- Early to bed, and early to rise, makes a man healthy, wealthy, and wise
- If you would know the value of money, go and try to borrow some; for, he that goes a borrowing goes a sorrowing
- Sloth, like rust, consumes faster than labor wears; while the used key is always bright
Suarez closed the lecture with what he later described as a “pivot,” showing a series of statistics on illiteracy in the US, making the case that we should fight, among other things, to fulfill the promise of making literate the 32 million adults who can’t read. As a member of the LOC’s Literacy Advisory Board he said the issue was near and dear to his heart.
But having started the lecture with the overwhelming figures for student debt and having walked us through the ways literacy was literally fashioned in both America and France, it indeed felt like a pivot. Literacy, of course, is more desirable than illiteracy (as Suarez pointed out in the discussion), but I found myself wanting to reach for Elspeth Stuckey’s 1991 book The Violence of Literacy once I heard this. Essentially, Stuckey does not see literacy as necessarily liberatory since ideologies and contexts cannot be separated from words, including when literate people use them: “the society that fixes the worth of speakers fixes the worth of their words also” (92). Thus, the violence of literacy is found in the processes that seek to mark and dehumanize subjects, through such discursive practices as academic research and the systematic collection of data used for surveillance. Both are targets for Stuckey because both “regulate relationships” through literacy. For me, this is exactly what TWTW did for the newly urbanized working class of the 18th century. The increased privatization of the University is perhaps the 21st century manifestation of this tension. Rather than provide money to the colleges to support programs like we did in the 60s with open-admissions, the neoliberal reality is that students take out loans to support their own literacy, taking on a sizable debt that never leaves them.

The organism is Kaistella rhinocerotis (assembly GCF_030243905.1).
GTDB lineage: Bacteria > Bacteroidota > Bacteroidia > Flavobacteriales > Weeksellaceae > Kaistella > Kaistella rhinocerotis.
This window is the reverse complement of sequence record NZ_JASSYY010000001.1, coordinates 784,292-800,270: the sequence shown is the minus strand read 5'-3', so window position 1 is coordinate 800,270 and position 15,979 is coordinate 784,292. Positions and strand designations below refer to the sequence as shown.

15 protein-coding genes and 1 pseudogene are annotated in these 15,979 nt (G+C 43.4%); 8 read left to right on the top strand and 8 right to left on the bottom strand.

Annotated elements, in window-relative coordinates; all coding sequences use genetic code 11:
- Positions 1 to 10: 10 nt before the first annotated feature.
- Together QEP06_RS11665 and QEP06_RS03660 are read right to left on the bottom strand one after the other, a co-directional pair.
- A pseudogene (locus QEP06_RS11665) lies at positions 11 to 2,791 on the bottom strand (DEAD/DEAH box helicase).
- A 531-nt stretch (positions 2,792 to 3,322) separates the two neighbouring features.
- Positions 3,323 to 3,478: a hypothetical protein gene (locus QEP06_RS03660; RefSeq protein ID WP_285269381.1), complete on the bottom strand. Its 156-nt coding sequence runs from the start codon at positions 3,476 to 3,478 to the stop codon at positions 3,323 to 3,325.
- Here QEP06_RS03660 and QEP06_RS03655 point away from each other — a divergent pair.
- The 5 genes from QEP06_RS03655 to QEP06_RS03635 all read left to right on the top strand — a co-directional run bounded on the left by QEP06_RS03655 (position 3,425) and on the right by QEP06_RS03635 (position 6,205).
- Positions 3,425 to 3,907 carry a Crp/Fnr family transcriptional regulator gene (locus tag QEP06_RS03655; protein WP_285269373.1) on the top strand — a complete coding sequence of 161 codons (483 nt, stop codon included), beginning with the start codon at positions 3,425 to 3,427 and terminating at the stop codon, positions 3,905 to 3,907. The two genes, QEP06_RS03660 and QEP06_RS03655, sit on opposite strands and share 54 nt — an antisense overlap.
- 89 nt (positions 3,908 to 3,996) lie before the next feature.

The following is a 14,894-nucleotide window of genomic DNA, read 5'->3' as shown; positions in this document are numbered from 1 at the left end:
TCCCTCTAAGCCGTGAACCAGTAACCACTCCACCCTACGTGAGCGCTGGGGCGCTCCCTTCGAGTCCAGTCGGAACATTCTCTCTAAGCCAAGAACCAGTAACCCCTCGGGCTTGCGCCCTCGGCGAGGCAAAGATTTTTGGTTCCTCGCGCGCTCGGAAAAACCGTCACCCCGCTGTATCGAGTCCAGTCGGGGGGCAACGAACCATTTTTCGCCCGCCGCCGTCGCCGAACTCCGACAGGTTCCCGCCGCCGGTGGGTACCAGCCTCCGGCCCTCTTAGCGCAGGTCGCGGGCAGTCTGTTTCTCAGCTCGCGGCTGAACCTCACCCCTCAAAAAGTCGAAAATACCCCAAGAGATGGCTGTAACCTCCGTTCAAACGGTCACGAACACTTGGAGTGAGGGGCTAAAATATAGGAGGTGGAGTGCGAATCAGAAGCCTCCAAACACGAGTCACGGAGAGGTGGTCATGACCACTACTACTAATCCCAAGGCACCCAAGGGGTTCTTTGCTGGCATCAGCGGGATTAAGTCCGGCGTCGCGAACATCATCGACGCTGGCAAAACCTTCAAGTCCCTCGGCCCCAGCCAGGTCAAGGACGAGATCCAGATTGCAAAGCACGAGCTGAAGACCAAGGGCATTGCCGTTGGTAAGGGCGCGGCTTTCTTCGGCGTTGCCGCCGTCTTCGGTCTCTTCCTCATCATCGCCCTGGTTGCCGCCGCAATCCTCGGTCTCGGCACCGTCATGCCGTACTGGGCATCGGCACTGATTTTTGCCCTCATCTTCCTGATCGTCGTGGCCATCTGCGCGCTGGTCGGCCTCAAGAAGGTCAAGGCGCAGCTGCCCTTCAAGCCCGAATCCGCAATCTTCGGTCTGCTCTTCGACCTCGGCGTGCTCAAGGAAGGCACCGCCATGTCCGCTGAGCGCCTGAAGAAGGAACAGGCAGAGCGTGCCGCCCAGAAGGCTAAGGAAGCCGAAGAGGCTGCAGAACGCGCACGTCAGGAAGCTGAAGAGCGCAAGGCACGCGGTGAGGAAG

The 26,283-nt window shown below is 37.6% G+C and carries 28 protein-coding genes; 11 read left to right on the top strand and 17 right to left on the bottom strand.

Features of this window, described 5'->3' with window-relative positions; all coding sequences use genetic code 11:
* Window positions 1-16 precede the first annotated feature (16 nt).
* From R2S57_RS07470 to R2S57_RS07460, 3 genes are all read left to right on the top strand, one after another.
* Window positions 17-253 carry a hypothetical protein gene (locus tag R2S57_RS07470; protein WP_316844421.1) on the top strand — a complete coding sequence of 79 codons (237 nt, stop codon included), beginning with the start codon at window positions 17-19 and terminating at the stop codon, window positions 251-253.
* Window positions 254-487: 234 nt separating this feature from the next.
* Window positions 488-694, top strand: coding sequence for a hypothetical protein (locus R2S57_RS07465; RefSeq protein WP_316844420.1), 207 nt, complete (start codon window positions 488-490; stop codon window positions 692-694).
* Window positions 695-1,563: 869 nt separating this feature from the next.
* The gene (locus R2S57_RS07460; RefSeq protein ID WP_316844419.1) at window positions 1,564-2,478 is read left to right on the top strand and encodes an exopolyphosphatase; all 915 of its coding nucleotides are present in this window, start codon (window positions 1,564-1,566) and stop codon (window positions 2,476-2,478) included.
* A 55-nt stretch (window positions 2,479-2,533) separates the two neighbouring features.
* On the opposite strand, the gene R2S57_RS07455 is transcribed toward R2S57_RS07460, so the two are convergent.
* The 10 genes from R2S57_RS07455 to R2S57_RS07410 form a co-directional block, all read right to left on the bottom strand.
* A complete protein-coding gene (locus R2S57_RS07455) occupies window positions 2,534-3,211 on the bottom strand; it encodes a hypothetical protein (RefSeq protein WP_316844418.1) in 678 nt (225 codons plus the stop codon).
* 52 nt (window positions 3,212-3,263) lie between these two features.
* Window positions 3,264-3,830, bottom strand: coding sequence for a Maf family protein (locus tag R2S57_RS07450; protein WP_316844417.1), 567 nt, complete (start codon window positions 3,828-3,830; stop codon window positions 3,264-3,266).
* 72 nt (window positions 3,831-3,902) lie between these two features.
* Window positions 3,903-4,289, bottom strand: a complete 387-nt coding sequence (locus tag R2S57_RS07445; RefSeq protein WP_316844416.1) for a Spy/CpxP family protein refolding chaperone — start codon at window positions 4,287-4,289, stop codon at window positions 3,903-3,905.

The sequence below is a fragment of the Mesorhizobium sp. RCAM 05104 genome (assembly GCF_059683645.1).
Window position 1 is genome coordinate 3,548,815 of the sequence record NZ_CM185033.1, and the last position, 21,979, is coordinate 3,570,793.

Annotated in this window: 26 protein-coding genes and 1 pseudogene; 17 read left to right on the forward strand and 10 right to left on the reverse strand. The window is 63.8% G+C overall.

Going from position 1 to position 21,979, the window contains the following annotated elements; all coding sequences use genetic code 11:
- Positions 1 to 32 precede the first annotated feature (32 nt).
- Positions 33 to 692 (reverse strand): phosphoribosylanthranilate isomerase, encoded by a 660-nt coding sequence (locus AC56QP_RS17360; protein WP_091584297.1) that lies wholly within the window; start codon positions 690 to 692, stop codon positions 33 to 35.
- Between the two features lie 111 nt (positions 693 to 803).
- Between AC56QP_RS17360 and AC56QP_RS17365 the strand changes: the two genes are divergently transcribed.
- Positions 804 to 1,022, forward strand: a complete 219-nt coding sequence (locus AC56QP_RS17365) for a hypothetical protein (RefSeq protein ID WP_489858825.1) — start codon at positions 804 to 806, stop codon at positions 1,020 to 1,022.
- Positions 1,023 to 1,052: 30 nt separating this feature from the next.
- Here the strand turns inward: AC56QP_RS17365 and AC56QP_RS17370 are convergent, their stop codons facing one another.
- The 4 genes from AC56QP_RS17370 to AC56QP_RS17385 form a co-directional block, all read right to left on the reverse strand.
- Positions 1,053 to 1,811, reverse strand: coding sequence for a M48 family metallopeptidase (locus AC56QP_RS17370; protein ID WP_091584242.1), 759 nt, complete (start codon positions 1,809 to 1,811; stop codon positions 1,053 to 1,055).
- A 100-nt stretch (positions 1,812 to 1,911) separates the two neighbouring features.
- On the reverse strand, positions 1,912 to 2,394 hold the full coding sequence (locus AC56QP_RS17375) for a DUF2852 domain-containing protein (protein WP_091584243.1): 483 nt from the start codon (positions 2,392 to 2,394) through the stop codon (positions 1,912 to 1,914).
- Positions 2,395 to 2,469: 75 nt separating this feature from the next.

During the 2-hour discussion we considered Franklin’s own wealth, especially in contrast to Jefferson, who was born privileged but died in poverty (the opposite of Franklin). Although it seems there were several complicated reasons for Jefferson’s poverty the discussion implied he spent too much money on books and wine. You could do worse than squander a fortune on those two goods, but it was a helpful analogue to larger class tensions that have existed since the rise of capitalism. And as we looked at some amazing pieces from the SCRC having to do with Franklin — a 1775 sermon from the same press as the Declaration of Independence and a 1785 promissory note from the French that bankrolled the war — I wondered that without this larger historical context we were unintentionally perpetuating the myth of exceptional individual.
That said, I was felt privileged myself with the opportunity to take an evening and morning to learn more about Franklin, 18th century print culture, and the materiality of ephemera, which Suarez described as the “coalescence of human intention.” In terms of my own interests, Suarez reminded me that such coalescence — when it comes to literacy at least — might be best understood to take place through the commodified form of books, zines, laptops or ipads.